Thomasville Police Department’s Shane Harris has completed the Federal Bureau of Investigation’s National Academy program in Quantico, Virginia. After his graduation, Harris joined an elite group of 22 TPD officers who have graduated from the program, a program that only 1% of law enforcement officers have the opportunity to attend.
“Admission to the program is by nomination only, and the process is very competitive,” said Harris. “It is unusual for an agency of our size to have had so many graduates from the program, but it also speaks very highly to the reputation of the Thomasville Police Department.”
Harris was among 224 officers from 48 states, 22 countries, five military organizations and six federal civilian organizations to participate in the FBI National Academy program, held at the FBI Academy. The program offers advanced communication, leadership and fitness training for selected officers having proven records as professionals within their agencies. Harris said that the program was rigorous, but it was also a professional opportunity that he feels was extremely beneficial to his role as Major over TPD’s patrol services.
“It helped me understand how all aspects of an officer’s life influence his or her ability to serve,” said Harris. “The officer’s wellness, physical, spiritual, social and emotional wellbeing are all connected. I learned more about what we can do as managers to help officers be more successful. Better serving our officers, helping them to feel more connected to their agency and organization means that the officer is happier at work and at home. This is nothing but beneficial to the community that the officer serves.”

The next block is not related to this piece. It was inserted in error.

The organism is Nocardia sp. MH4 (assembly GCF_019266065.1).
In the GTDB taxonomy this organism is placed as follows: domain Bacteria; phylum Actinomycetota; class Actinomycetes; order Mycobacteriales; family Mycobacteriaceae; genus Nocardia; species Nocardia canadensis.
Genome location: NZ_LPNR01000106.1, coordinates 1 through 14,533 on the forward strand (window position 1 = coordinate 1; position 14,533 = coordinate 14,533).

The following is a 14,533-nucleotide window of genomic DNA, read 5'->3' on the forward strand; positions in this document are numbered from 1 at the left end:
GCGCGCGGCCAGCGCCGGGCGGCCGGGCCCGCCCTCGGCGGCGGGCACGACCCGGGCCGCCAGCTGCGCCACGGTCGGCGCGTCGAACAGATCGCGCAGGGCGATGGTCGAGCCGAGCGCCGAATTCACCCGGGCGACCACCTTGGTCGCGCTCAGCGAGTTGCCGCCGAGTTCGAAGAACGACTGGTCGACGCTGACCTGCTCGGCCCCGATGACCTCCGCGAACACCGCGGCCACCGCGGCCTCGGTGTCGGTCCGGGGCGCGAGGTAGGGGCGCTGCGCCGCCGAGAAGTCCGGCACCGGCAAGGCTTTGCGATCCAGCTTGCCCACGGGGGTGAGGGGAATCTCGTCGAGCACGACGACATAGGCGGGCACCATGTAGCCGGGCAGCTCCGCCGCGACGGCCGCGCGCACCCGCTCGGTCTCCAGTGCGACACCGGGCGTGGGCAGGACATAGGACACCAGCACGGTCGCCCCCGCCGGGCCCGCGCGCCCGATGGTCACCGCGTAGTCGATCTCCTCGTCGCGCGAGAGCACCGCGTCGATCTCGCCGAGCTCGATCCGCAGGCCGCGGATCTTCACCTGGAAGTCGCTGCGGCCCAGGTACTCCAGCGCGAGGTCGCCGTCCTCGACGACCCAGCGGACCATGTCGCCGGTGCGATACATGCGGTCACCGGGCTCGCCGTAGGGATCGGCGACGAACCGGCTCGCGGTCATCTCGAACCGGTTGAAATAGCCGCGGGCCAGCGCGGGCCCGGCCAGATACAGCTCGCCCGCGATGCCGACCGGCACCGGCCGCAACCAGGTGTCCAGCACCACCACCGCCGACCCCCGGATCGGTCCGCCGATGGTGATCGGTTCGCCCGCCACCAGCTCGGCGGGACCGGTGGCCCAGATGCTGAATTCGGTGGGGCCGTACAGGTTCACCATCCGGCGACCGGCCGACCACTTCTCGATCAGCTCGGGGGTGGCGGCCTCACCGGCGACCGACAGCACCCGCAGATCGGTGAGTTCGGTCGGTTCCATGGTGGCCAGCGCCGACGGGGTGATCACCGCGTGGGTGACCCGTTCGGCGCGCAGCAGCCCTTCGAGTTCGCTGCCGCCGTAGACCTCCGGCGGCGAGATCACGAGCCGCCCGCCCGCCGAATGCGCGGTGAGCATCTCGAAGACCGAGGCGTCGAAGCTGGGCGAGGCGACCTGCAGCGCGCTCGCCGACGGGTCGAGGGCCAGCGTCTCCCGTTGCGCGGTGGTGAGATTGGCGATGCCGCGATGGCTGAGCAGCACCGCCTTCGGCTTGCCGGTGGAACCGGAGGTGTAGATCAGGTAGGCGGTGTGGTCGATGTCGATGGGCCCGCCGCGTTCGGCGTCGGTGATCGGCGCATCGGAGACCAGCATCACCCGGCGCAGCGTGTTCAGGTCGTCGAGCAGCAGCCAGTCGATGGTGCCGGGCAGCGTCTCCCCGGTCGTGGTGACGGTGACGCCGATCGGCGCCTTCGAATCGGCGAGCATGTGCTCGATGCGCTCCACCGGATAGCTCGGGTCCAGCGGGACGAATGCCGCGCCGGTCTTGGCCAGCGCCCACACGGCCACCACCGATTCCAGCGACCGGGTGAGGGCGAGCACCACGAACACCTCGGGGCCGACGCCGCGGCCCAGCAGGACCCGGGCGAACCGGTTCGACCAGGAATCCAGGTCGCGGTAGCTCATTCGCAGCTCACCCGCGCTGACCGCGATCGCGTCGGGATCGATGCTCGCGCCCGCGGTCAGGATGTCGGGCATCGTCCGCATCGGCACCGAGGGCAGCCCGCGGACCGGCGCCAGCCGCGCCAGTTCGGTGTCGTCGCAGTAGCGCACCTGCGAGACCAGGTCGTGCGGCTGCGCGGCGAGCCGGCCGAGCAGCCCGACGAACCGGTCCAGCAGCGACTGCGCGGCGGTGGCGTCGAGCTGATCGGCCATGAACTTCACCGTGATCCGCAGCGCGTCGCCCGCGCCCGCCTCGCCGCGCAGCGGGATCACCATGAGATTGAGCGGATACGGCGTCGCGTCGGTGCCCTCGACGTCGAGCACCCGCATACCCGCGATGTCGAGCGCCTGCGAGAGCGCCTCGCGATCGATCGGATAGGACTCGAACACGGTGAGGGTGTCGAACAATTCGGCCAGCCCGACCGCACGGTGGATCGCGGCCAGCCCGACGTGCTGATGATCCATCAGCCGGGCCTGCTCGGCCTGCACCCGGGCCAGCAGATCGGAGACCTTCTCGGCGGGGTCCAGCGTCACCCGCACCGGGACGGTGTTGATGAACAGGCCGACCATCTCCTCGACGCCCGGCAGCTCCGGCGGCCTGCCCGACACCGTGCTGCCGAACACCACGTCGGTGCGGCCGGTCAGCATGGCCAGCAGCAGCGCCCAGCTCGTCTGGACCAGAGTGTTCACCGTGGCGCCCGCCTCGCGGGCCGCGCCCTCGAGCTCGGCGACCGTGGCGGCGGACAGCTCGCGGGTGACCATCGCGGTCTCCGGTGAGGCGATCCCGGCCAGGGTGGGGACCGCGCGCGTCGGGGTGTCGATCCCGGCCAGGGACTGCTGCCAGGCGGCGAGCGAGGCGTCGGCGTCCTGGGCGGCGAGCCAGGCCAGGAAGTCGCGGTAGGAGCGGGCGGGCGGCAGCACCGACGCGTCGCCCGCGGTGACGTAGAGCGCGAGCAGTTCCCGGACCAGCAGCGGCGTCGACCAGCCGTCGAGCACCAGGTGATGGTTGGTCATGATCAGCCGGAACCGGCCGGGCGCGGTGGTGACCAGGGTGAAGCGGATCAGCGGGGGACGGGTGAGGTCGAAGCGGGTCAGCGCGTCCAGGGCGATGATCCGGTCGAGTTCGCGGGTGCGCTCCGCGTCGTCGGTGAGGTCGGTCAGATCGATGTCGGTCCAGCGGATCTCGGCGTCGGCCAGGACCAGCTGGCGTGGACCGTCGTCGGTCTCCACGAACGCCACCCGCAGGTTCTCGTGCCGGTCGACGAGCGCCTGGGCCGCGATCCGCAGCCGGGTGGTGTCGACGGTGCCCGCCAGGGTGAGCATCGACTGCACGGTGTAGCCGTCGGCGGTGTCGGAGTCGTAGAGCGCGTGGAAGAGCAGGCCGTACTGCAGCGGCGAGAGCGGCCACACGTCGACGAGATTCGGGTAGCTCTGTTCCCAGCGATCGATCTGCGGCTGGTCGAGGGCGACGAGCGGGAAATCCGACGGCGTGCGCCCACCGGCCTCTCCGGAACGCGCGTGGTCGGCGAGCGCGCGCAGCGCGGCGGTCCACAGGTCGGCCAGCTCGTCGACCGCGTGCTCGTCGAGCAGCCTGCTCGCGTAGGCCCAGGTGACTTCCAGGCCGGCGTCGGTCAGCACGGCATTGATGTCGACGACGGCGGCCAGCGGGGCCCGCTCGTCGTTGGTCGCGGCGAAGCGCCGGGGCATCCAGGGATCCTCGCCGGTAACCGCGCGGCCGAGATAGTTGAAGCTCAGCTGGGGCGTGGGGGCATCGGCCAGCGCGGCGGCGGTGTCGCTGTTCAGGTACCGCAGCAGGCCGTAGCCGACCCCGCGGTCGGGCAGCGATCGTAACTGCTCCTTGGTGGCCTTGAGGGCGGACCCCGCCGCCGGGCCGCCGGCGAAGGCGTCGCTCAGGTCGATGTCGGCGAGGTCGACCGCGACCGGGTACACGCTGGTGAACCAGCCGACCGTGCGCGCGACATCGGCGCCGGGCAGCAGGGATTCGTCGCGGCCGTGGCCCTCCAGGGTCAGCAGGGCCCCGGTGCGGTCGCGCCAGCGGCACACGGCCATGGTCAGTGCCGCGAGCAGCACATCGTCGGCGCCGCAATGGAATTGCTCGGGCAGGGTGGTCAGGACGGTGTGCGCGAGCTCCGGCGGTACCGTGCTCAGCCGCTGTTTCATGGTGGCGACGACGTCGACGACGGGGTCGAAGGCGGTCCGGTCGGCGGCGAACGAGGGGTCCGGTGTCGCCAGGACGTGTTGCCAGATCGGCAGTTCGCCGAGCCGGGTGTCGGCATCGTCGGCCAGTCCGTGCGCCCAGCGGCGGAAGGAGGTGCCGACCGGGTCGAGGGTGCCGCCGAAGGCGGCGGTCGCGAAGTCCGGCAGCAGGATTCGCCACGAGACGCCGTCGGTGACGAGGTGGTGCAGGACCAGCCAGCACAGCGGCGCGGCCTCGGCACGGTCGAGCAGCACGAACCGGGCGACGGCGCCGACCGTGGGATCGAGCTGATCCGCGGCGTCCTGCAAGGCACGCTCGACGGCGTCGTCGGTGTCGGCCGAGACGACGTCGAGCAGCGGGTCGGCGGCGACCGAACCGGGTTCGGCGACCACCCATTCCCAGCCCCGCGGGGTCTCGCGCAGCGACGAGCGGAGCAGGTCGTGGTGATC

Each day at the Academy involved class work and calisthenics. Harris said that throughout the 10-week program, he completed five different courses, such as Procedural Law, At Risk Employees, Employment Law and Intelligence Led Policing.
“I am particularly excited to begin implementing some of what I learned from the Intelligence Led Policing course,” said Harris. “It centered on identifying crime trends and patterns and then using analytical tools to help determine environmental factors that might be contributing to the success of the crime.”
Harris said that an example for how these techniques could be useful might apply to a situation that involves a high number of automobile thefts. “Intelligence Led Policing means that your efforts wouldn’t just include finding the bad guys after the crime is committed; it would also involve determining how the perpetrator is successful and eliminating those factors. It gets down to the ‘why’ not just the ‘who.’”
While many of the agencies represented in Harris’ cohort were significantly larger, he found that TPD and the Thomasville community face several of the same issues. “It made me realize that while Thomasville may be a smaller agency, we have implemented the same best practices and the same high standards as many of the other larger agencies,” he said. “It made me very proud of the Thomasville Police Department.”
Chief Troy Rich said that Harris’ recent graduation from the Academy allows him to join a legacy of excellence that was started when former TPD Chief Noah Stegall first attended the academy more than 40 years ago. “Chief Stegall set the standard that more than 20 TPD officers have since followed,” he said. “Having so many FBI Academy graduates from a department of our size is unheard of, to be honest.”
Rich added, “I am extremely proud of Major Harris for distinguishing himself as a law enforcement professional and making the sacrifice of time and effort that will make him a better leader and TPD a better organization.”